Photography by Courtney Cutchen
“When you put the ‘CSL’ name on your vanity plate, its not something to be taken lightly,” Shafique Bhimani tells me with a humble sense of confidence. It’s not as though pride has gone to his head; instead, it’s clear he knows what he’s built. Shafique’s E36 leaves no bolt left unturned, and his widespread and comprehensive followthrough on the “CSL” mentality is clear: somewhere between power and prowess lies one of the best E36s we’ve seen.
We’ve watched over the past few years as values in the classic car market soar. What were once affordable Porsches are now backup retirement investments, and even the bottom-of-the-barrel Bimmers are fetching several times what they were just a few short years ago. Rapid inflation has struck the classic car market, for better or for worse, and we’re merely along for the ride. Unfortunately, us car guys aren’t alone; classic trucks are worth more than ever.
The world of air suspension is one full of intricacies, details, and a multitude of components; frankly, it requires a certain level of knowledge, understanding, and heaps of research in order to become wholly acquainted with.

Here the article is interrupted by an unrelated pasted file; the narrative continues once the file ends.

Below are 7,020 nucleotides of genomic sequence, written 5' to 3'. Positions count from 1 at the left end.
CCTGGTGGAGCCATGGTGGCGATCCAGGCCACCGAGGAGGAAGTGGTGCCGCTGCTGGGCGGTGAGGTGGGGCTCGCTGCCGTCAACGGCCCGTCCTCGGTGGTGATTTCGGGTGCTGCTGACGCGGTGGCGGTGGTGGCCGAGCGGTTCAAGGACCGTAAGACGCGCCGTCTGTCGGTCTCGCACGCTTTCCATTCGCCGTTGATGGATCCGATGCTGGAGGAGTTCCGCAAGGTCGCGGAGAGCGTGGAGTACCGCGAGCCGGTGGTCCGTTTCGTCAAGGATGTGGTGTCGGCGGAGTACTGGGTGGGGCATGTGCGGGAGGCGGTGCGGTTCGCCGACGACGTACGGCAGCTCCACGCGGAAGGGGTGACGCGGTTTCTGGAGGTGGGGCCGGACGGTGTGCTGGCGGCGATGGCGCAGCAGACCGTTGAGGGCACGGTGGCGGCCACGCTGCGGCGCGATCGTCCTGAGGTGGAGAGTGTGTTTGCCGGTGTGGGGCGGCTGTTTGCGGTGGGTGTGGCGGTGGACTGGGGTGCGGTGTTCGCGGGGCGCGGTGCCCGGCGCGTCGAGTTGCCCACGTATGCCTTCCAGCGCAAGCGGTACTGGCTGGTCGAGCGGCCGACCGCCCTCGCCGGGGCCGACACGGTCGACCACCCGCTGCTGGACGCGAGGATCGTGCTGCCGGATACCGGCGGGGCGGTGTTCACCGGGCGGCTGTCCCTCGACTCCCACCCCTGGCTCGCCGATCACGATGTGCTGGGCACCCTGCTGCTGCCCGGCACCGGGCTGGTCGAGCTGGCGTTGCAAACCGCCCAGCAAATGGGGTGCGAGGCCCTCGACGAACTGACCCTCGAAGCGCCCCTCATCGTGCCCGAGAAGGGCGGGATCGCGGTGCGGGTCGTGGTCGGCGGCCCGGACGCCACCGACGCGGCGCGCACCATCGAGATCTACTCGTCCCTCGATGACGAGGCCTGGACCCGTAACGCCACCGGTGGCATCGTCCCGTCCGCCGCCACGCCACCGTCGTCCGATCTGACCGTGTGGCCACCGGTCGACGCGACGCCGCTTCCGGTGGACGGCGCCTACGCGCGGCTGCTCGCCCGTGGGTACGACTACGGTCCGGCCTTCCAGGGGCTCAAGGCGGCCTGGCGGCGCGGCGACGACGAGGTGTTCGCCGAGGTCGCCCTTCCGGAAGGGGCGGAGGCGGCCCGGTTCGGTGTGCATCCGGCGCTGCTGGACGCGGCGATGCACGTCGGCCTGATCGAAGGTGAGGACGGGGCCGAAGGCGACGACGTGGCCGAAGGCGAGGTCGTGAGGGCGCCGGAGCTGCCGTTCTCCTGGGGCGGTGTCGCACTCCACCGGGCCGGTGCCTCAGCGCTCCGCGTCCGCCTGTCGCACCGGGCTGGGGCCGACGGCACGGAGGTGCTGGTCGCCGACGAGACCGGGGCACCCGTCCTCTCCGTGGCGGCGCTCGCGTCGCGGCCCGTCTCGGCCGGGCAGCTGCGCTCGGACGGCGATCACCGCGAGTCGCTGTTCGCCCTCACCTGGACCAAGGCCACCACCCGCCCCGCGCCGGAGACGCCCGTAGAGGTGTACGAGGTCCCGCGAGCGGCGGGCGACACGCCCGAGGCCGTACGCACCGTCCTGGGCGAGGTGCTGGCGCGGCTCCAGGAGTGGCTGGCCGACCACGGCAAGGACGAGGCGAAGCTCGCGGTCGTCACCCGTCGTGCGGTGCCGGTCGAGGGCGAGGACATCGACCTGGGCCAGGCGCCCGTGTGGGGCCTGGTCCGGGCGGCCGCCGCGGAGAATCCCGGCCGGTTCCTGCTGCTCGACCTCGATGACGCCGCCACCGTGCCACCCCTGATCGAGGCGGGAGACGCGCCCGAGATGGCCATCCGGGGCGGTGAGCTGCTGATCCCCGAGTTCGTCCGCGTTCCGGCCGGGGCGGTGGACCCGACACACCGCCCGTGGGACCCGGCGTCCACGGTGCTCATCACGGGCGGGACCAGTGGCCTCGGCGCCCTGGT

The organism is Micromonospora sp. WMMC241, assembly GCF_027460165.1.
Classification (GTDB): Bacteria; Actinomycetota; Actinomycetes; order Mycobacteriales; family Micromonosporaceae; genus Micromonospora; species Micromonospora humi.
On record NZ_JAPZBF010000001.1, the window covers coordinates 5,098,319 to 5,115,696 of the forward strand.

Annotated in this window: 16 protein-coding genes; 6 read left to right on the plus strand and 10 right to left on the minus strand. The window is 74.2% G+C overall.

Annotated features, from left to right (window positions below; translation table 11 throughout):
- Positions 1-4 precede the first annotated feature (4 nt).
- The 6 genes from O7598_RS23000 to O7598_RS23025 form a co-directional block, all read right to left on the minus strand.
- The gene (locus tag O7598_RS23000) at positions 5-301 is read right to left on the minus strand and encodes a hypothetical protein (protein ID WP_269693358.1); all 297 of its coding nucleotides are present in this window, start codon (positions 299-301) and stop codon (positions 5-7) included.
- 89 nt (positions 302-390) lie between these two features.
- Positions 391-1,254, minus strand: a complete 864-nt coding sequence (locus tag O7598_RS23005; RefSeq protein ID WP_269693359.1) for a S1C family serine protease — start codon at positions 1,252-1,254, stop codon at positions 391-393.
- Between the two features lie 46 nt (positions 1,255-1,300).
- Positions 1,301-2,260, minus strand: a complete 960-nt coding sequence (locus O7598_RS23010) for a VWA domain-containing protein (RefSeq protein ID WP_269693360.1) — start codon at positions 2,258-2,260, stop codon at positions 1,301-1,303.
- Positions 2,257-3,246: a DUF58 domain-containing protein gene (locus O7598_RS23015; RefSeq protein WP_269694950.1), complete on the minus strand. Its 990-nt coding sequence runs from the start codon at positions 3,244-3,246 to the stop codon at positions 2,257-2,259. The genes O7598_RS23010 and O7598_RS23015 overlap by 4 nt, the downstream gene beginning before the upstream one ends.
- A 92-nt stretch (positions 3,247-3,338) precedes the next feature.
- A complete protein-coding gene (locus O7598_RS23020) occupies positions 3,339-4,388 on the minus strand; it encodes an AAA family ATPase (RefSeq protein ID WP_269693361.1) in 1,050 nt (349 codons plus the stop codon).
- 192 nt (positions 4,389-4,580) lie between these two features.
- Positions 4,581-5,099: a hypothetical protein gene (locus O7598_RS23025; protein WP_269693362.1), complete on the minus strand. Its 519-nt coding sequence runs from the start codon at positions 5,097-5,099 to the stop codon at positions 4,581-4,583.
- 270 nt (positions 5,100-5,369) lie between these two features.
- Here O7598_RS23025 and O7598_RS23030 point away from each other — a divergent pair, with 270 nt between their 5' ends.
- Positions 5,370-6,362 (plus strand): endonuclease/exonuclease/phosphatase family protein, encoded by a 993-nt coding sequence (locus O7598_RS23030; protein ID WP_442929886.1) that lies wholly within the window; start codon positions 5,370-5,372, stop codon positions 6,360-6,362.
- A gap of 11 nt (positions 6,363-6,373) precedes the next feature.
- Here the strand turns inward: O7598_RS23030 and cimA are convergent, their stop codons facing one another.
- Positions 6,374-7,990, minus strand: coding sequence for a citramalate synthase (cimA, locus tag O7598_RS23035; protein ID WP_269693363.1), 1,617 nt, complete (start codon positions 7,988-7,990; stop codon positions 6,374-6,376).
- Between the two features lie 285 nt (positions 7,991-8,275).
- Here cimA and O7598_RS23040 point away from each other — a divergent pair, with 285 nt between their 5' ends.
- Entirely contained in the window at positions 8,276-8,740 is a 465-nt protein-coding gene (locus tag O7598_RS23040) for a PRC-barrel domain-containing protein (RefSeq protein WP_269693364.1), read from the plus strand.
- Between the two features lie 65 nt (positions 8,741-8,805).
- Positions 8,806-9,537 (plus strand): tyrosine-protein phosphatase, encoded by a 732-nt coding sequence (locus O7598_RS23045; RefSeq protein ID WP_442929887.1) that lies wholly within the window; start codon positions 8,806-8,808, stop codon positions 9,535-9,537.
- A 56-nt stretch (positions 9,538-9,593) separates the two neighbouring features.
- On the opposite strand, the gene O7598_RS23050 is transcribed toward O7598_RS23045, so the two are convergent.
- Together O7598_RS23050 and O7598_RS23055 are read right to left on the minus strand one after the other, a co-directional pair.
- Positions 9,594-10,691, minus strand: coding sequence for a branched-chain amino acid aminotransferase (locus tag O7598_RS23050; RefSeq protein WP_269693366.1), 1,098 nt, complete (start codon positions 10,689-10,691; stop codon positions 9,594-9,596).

On spring afternoons, it’s common to find yourself driving home after a morning out at the various car shows that emerge as winter wanes. You leave content, having filled your quota of cool cars for the day. For a car guy it’s hard to ask for much more than rows of your favorite cars, but as I drove home from the third Luftgekuhlt show I found myself energized by so much more.
It was in 1982 that the world of motorsport saw the introduction of Group A racing, a direct replacement for the FIA’s Group 2 regulations for modified touring cars. Almost immediately, BMW scrambled to submit a car for homologation, and for the 1982 season of the European Touring Car Championship, BMW raced the 528i sedan.